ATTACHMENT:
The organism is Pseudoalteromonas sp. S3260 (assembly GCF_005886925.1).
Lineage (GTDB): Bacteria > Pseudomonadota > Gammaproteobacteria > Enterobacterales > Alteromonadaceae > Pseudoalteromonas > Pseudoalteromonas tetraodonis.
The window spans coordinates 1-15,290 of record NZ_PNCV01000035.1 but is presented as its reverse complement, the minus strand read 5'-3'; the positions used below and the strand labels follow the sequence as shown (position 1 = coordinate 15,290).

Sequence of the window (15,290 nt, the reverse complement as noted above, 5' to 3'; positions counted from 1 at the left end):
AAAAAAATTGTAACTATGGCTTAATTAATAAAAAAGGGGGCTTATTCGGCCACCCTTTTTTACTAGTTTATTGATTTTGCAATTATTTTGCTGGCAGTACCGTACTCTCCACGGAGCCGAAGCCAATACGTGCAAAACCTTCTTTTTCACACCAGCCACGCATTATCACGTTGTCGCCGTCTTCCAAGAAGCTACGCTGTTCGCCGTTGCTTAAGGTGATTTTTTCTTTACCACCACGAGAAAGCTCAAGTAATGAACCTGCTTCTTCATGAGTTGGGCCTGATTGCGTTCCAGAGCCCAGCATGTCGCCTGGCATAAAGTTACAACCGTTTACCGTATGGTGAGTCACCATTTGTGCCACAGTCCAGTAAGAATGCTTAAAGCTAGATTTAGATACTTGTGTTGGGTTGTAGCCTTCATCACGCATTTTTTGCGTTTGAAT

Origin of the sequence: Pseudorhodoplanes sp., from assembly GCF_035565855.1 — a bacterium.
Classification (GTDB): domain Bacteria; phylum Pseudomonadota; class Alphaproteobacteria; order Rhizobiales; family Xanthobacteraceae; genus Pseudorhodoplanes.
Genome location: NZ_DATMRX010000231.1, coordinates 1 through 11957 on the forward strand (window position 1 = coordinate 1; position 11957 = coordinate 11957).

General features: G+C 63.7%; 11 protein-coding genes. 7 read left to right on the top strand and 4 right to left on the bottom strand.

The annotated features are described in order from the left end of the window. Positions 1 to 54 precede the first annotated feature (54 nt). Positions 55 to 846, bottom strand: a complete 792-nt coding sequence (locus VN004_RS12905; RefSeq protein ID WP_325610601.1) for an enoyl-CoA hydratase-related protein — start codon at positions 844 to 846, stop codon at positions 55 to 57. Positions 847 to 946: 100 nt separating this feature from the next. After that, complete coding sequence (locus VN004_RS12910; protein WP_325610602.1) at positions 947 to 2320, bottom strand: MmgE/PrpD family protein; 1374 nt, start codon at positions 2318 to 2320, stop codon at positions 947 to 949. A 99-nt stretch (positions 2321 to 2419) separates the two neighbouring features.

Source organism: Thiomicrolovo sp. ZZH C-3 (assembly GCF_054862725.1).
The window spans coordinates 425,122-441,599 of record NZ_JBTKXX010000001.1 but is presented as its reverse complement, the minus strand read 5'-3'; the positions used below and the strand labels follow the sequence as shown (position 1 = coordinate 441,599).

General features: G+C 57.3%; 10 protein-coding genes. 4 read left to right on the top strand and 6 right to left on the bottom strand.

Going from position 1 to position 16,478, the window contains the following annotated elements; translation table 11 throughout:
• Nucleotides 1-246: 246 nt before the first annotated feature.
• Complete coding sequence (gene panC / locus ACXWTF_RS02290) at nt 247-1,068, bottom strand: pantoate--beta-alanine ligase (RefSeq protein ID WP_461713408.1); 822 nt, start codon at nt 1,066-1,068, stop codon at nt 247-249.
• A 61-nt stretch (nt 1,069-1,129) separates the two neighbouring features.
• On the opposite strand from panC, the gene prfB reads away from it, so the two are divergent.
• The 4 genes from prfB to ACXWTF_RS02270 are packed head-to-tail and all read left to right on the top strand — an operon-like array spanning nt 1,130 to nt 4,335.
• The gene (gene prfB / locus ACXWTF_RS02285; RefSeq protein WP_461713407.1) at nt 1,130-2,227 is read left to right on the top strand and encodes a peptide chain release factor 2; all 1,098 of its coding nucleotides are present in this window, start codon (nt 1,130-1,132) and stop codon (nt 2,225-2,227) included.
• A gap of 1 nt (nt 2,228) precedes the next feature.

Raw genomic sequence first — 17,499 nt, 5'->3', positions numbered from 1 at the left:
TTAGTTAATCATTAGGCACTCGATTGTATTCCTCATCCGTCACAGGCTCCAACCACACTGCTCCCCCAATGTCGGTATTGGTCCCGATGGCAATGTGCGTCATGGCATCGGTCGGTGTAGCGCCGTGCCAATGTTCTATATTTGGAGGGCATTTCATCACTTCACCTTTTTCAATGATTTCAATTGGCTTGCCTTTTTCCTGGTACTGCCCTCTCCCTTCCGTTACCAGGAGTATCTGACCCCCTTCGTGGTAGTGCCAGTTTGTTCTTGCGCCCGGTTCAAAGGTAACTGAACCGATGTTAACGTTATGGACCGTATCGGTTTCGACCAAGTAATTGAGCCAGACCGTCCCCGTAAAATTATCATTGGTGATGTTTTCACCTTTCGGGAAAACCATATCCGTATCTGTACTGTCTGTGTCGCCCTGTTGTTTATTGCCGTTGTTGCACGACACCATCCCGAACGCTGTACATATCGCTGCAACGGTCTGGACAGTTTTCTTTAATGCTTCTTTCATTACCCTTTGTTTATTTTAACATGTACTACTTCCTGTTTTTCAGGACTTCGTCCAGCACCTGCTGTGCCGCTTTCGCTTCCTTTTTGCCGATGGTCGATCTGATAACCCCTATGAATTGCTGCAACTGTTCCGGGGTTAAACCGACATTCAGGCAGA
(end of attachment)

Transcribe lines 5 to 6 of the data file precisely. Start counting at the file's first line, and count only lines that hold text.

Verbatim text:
AAAAAAATTGTAACTATGGCTTAATTAATAAAAAAGGGGGCTTATTCGGCCACCCTTTTTTACTAGTTTATTGATTTTGCAATTATTTTGCTGGCAGTACCGTACTCTCCACGGAGCCGAAGCCAATACGTGCAAAACCTTCTTTTTCACACCAGCCACGCATTATCACGTTGTCGCCGTCTTCCAAGAAGCTACGCTGTTCGCCGTTGCTTAAGGTGATTTTTTCTTTACCACCACGAGAAAGCTCAAGTAATGAACCTGCTTCTTCATGAGTTGGGCCTGATTGCGTTCCAGAGCCCAGCATGTCGCCTGGCATAAAGTTACAACCGTTTACCGTATGGTGAGTCACCATTTGTGCCACAGTCCAGTAAGAATGCTTAAAGCTAGATTTAGATACTTGTGTTGGGTTGTAGCCTTCATCACGCATTTTTTGCGTTTGAAT

Origin of the sequence: Pseudorhodoplanes sp., from assembly GCF_035565855.1 — a bacterium.